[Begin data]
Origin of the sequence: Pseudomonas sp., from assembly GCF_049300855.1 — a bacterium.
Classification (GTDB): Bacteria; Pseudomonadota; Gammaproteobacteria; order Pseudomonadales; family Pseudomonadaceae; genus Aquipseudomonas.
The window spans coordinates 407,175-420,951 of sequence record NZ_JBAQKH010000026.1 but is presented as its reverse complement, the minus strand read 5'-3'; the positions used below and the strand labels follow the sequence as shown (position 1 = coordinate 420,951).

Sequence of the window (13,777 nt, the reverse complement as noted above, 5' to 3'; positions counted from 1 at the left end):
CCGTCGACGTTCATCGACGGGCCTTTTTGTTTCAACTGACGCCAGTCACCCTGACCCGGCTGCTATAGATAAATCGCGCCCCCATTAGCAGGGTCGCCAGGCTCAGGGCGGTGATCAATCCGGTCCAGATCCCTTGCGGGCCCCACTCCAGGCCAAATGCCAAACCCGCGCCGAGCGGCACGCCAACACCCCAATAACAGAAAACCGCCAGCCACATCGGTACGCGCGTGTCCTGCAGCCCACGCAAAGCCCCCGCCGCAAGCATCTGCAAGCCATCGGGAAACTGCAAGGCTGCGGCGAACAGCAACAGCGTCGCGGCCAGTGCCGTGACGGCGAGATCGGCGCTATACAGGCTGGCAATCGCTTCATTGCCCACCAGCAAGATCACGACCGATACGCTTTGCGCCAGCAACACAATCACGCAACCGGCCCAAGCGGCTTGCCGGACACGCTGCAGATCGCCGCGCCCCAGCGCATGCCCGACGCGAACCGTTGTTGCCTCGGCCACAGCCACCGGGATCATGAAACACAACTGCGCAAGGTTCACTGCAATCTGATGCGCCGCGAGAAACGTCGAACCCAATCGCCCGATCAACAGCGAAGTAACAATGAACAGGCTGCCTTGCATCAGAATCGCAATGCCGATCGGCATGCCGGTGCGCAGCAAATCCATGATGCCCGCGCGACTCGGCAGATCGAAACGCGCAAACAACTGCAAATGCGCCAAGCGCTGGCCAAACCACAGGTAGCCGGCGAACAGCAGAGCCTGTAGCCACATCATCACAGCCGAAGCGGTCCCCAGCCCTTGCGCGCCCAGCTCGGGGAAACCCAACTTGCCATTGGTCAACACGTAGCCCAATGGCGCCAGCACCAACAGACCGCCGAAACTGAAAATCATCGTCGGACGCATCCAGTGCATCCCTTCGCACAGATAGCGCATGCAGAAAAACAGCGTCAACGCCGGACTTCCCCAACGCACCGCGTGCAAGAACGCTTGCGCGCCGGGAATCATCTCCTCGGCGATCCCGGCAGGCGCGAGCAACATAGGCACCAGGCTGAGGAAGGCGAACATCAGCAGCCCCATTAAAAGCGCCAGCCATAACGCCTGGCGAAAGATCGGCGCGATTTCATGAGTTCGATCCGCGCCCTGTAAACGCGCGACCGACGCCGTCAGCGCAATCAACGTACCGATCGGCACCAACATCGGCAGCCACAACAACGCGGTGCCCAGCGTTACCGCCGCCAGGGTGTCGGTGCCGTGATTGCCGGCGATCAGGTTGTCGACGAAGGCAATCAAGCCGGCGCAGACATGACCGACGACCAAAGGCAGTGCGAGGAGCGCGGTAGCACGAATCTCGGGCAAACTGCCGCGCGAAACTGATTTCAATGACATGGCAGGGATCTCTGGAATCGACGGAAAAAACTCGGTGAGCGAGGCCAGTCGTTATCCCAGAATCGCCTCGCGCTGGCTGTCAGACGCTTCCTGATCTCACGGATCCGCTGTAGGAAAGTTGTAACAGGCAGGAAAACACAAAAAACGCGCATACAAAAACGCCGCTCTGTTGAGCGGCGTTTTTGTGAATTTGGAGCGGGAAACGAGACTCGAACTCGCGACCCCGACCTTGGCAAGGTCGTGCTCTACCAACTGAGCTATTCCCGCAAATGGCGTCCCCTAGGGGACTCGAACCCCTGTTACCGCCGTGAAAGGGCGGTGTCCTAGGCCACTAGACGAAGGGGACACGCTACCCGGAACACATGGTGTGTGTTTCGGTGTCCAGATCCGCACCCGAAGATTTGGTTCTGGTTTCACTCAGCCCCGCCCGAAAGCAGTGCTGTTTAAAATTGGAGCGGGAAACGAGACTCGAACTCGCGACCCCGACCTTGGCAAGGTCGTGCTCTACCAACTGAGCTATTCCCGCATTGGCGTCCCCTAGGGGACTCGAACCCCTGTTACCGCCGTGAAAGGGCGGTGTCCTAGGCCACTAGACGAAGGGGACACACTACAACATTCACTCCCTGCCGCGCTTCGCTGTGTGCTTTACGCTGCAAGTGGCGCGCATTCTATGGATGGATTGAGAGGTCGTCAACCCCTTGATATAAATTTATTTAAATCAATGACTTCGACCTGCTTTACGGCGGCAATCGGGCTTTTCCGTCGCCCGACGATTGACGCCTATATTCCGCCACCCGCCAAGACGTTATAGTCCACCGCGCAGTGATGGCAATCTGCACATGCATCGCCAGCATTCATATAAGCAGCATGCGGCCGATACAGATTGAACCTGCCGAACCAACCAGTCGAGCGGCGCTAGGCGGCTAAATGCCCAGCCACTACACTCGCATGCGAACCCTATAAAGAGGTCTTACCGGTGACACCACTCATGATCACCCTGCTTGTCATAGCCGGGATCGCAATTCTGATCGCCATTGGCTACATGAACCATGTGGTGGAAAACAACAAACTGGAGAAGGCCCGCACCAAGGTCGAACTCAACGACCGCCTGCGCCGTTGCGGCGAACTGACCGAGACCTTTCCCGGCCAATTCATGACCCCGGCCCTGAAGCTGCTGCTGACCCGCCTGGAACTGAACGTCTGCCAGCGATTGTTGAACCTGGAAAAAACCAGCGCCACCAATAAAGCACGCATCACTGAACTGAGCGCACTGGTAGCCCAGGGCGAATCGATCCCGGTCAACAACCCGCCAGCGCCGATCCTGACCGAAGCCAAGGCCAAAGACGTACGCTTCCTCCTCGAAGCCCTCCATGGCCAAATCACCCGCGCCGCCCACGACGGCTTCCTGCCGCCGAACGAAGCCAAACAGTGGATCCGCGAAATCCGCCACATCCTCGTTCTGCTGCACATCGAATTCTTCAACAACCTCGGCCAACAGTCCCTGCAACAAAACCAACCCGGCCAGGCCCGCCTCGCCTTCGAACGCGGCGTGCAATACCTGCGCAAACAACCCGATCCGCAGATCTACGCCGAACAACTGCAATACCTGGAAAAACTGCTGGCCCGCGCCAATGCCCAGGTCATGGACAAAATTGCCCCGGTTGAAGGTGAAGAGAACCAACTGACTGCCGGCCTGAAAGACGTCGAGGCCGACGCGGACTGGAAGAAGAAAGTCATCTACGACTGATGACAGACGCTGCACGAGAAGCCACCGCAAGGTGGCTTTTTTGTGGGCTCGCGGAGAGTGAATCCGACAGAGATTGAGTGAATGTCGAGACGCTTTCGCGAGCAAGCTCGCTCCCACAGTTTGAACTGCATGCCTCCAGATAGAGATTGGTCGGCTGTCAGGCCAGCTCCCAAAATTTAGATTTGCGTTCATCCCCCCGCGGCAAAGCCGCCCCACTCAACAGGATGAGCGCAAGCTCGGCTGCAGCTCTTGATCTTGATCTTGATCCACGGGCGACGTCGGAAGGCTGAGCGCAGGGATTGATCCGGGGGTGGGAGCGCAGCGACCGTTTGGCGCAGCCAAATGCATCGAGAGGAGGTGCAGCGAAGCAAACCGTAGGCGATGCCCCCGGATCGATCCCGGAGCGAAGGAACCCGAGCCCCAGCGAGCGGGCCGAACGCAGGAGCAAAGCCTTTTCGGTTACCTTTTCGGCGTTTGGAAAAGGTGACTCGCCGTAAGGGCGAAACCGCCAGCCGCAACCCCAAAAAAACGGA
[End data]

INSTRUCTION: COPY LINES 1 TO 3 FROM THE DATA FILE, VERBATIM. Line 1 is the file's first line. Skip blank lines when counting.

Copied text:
Origin of the sequence: Pseudomonas sp., from assembly GCF_049300855.1 — a bacterium.
Classification (GTDB): Bacteria; Pseudomonadota; Gammaproteobacteria; order Pseudomonadales; family Pseudomonadaceae; genus Aquipseudomonas.
The window spans coordinates 407,175-420,951 of sequence record NZ_JBAQKH010000026.1 but is presented as its reverse complement, the minus strand read 5'-3'; the positions used below and the strand labels follow the sequence as shown (position 1 = coordinate 420,951).